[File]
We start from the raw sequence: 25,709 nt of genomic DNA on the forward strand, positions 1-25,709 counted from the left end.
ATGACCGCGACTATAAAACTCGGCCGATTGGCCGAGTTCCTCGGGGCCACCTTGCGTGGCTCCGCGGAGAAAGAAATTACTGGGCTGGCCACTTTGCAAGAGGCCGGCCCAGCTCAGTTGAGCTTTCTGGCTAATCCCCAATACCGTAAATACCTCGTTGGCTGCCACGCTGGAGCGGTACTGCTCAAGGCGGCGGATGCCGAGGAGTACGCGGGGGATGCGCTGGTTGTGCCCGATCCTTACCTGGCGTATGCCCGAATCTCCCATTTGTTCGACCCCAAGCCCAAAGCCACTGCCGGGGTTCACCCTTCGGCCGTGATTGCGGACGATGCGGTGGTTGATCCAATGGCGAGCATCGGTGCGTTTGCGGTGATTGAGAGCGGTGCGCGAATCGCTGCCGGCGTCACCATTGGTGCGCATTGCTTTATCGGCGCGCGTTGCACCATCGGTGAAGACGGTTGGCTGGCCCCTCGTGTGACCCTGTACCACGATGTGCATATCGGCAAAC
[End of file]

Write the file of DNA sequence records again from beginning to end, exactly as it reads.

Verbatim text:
We start from the raw sequence: 25,709 nt of genomic DNA on the forward strand, positions 1-25,709 counted from the left end.
ATGACCGCGACTATAAAACTCGGCCGATTGGCCGAGTTCCTCGGGGCCACCTTGCGTGGCTCCGCGGAGAAAGAAATTACTGGGCTGGCCACTTTGCAAGAGGCCGGCCCAGCTCAGTTGAGCTTTCTGGCTAATCCCCAATACCGTAAATACCTCGTTGGCTGCCACGCTGGAGCGGTACTGCTCAAGGCGGCGGATGCCGAGGAGTACGCGGGGGATGCGCTGGTTGTGCCCGATCCTTACCTGGCGTATGCCCGAATCTCCCATTTGTTCGACCCCAAGCCCAAAGCCACTGCCGGGGTTCACCCTTCGGCCGTGATTGCGGACGATGCGGTGGTTGATCCAATGGCGAGCATCGGTGCGTTTGCGGTGATTGAGAGCGGTGCGCGAATCGCTGCCGGCGTCACCATTGGTGCGCATTGCTTTATCGGCGCGCGTTGCACCATCGGTGAAGACGGTTGGCTGGCCCCTCGTGTGACCCTGTACCACGATGTGCATATCGGCAAAC